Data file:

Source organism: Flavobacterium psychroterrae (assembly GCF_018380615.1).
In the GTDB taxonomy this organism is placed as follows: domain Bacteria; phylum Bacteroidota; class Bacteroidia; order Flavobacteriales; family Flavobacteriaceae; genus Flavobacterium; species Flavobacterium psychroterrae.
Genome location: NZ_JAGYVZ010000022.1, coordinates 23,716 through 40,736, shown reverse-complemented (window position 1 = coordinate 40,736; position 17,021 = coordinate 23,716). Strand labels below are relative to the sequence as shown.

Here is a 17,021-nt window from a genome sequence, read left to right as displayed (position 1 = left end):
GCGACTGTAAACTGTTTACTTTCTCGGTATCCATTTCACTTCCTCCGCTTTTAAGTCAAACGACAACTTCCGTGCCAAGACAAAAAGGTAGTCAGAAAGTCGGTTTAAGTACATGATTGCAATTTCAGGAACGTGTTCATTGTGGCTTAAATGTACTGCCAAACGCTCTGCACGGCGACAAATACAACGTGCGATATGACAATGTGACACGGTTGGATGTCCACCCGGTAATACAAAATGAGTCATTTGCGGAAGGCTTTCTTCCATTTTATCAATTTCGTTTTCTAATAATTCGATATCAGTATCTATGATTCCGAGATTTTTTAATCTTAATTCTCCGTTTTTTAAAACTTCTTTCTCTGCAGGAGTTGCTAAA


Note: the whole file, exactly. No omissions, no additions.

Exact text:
Source organism: Flavobacterium psychroterrae (assembly GCF_018380615.1).
In the GTDB taxonomy this organism is placed as follows: domain Bacteria; phylum Bacteroidota; class Bacteroidia; order Flavobacteriales; family Flavobacteriaceae; genus Flavobacterium; species Flavobacterium psychroterrae.
Genome location: NZ_JAGYVZ010000022.1, coordinates 23,716 through 40,736, shown reverse-complemented (window position 1 = coordinate 40,736; position 17,021 = coordinate 23,716). Strand labels below are relative to the sequence as shown.

Here is a 17,021-nt window from a genome sequence, read left to right as displayed (position 1 = left end):
GCGACTGTAAACTGTTTACTTTCTCGGTATCCATTTCACTTCCTCCGCTTTTAAGTCAAACGACAACTTCCGTGCCAAGACAAAAAGGTAGTCAGAAAGTCGGTTTAAGTACATGATTGCAATTTCAGGAACGTGTTCATTGTGGCTTAAATGTACTGCCAAACGCTCTGCACGGCGACAAATACAACGTGCGATATGACAATGTGACACGGTTGGATGTCCACCCGGTAATACAAAATGAGTCATTTGCGGAAGGCTTTCTTCCATTTTATCAATTTCGTTTTCTAATAATTCGATATCAGTATCTATGATTCCGAGATTTTTTAATCTTAATTCTCCGTTTTTTAAAACTTCTTTCTCTGCAGGAGTTGCTAAA